I conclude this account of Mont Blanc with a detail of a recent memorable event. On the 18th of August, 1820, four gentlemen, an Englishman, Russian, Frenchman, and Genevese, set out on an expedition to ascend Mont Blanc, taking twelve guides. On the first night, they slept on the Grand Mulet, the usual place in the rock; bad weather prevented their progress on the second day; the morning of the third promised fair, and they proceeded. About twelve o'clock, the snows of the preceding night formed an avalanche; unhappily they found themselves on a plain of ice not sufficiently frozen to sustain their weight, having only the consistency of a few hours' frost. In an instant, the ground on which they trod gave way, sliding from under their feet, while the accumulating avalanche swept them headlong down the precipice. The first five guides were ingulfed by the yawning chasms in their fatal course; the remaining seven of the party had just sufficient presence of mind to stop themselves by striking their spiked sticks into the ice with all their force. Three of the guides, overwhelmed by the snows,
were never seen again; two fell most miraculously upon a projecting ice in the chasm, and were rescued.
The brother of our guide, Balmat, was one who perished; and our other, Deverassoud, was one of the rescued.
There are various kinds of Avalanches, and we saw, or heard, them almost perpetually; I mean the more harmless sort. At a distance, the noise they make by bringing in their course the stones, &c. &c. they meet, resembles the murmuring of the sea; when near it is loud as the thunder; but the fatal avalanche is that immense accumulation of snows during winter, which overhangs the rock, and which, as summer suns advance, will suddenly give way, and gathering additional velocity in its fall, forces its fatal progress to the plains below, overwhelming trees, cattle, houses, all, in one common ruin.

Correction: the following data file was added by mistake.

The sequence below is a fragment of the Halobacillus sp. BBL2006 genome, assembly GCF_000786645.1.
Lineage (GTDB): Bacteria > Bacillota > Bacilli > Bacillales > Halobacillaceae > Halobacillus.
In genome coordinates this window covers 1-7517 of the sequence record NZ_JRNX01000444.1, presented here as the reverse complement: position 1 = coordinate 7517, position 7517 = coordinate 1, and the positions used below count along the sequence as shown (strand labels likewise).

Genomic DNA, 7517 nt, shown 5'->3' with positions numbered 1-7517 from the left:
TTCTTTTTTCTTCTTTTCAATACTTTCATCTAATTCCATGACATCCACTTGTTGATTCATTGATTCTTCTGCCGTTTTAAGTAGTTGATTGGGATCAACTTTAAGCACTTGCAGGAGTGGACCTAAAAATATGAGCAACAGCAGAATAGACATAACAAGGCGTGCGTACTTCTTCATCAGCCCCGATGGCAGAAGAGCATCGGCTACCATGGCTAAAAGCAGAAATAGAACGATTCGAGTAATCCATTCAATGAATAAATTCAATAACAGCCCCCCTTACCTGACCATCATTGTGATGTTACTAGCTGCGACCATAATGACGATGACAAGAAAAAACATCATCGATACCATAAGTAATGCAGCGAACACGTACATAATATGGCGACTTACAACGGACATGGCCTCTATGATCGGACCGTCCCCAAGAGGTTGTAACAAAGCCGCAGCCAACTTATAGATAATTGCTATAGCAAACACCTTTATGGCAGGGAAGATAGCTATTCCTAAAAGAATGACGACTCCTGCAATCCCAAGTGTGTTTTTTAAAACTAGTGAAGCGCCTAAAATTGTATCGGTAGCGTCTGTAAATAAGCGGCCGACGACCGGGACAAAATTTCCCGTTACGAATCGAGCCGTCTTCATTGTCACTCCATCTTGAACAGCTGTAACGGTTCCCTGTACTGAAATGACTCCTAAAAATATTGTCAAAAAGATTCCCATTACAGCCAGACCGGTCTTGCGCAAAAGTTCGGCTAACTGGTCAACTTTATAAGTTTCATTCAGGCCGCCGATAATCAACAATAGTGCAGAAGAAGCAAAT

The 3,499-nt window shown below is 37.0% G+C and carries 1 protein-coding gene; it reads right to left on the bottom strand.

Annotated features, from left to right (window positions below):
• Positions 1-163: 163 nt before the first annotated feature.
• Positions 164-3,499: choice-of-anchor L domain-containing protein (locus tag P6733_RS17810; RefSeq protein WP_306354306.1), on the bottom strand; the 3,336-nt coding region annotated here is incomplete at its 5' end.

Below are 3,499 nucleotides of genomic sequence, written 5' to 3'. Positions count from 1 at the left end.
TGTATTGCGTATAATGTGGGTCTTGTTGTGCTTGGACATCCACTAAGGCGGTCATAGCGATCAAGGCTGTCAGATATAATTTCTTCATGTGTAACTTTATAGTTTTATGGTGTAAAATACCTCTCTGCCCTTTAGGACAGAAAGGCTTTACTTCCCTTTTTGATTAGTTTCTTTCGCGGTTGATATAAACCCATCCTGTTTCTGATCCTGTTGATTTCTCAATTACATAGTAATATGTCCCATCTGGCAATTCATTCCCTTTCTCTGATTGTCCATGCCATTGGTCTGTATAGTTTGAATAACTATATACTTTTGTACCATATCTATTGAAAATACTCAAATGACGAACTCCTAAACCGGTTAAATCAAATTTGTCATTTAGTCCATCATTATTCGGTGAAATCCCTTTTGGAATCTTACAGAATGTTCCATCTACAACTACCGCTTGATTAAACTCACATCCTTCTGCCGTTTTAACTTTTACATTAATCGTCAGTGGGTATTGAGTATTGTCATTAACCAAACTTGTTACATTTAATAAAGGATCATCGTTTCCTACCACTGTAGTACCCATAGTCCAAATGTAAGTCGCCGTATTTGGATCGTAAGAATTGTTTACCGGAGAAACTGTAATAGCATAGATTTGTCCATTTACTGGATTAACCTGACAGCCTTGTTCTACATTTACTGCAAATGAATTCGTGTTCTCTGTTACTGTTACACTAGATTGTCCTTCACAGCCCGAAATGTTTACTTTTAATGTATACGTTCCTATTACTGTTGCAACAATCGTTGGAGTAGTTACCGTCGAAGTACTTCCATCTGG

I had almost forgotten to insert three of the effusions I transcribed from the Album at the Montanvert, in which most visitors insert their names, or any notice they please, of their journey to the Mer de Glace. I have chosen a ludicrous essay - rather than a serious.
Arrived on the back of a mule,
La Tête Noire.
Do you think they would ever abide
The next has more fun than wit.
C'est bien dommage que toute cette glace ne soit pas rem◄ placée par du sucre. S. M. pourroit prendre le café à bon marché.
The third was inscribed by one of our party.
Ye Alpine heights! eternal snow!
Ye caverns, pyramids of ice !—
Yet colder the heart that does not glow
As nature's wonders to his view arise.
Mont Blanc, sublime! thy cloud-hid towers to me
The mighty footstep doom'd to be
Of God from Heaven to Earth!
The same morning that we returned from the Mer de Glace, we rode our mules to the summit of La Flechiere, which at an height of 2000 feet commands a grand view of Mont Blanc, and neigh bouring mountains.
Tuesday-Safe again after an expedition almost as perilous as the one I have just recorded.
One friend and self, with Balmat as our guide, reached Martigny on Saturday evening, taking the road through the forest called La Tête Noire.
First I would, if I could, describe the scenery of this passage, the sublimities of which arresting all my faculties, I sat on my mule, heedless of its